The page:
Between 1949 and 1961, around three million citizens of the German Democratic Republic (GDR) escaped to the West through Berlin. These emigrants caused great anxiety for the Communist leadership, who were concerned that their planned economy could collapse under such a flow of workers and consumers.

On the night of August 13, 1961, as Berliners slept, the GDR government began sealing off entry points to the western sector of the city. First rolls of barbed wire were put up, followed by concrete walls topped with steel. In densely built-up areas, windows and doors were bricked up and guards manned watchtowers to prevent citizens from escaping through the streets.

Footage from the IWM’s film archive shows what life was like with the Wall between 1961 and 1989, when it finally came down after an unprecedented wave of protest. Clips feature important moments, such as the stand-off between the GDR and Soviet forces at Checkpoint Charlie, the speech given by Walter Ulbricht at a GDR press conference, and the huge demonstrations at Alexanderplatz. Watch these and more clips from the IWM’s collection of over 250 Berlin Wall videos.

3. The Statue of Liberty

The Statue of Liberty is one of the most recognizable symbols in the world. This colossal neoclassical sculpture, a gift from France for the centennial of American independence, stands at the entrance to New York Harbor. Inaugurated in 1886, the statue’s soaring presence greets immigrants entering the United States from around the globe.

The idea for the Statue of Liberty stemmed from the collaboration between slavery abolitionist Edouard Rene de Laboulaye and sculptor Frederic Auguste Bartholdi. The resulting statue, entitled Libertas or “Liberty Enlightening the World” depicts the Roman goddess of liberty, with her torch lighting the way to freedom and a tablet with July 4, 1776 written in Roman numerals at her feet. A broken shackle and chains are also at her feet, symbolizing the end of slavery.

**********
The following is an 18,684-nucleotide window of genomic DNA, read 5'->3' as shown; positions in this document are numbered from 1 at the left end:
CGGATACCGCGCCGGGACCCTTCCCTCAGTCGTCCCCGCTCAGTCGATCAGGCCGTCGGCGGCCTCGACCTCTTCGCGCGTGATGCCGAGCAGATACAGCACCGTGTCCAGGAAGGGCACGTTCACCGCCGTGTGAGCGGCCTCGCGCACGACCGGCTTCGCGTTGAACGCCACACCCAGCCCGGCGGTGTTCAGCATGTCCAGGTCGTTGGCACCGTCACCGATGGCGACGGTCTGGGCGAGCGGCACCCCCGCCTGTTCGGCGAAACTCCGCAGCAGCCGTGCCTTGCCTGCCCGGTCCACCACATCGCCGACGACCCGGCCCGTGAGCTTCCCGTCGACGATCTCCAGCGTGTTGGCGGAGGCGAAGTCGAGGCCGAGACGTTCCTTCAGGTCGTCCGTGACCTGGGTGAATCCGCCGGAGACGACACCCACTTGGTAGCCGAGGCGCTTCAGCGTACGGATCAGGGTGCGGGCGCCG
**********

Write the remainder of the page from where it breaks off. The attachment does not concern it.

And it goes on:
Bartholdi faced challenges in designing the colossal copper structure, including finding an appropriate site on which to build such a monument. He chose Bedloe’s Island, now known as Liberty Island, to make the statue visible to all ships entering New York Harbor. He hired the engineer Alexandre Gustave Eiffel to design the metal framework.

After completing the skeletal structure in Paris, craftsmen and artisans reassembled the Statue in New York. Reconstruction proceeded with surprising speed thanks to a fearless construction crew, many of them recent immigrants. The reassembly was done without the use of scaffolding – all of the statue’s elements were hoisted up by steam driven cranes and derricks. To sculpt the statue’s skin, Eiffel employed the repousse technique developed by Eugene Viollet-le-Duc.

Have students explore the many symbols built in to the Statue of Liberty, such as the tablet and axe, broken chains, seven rays, and 25 windows. They may wish to consider the role each symbol plays in the statue’s message and its relevance today.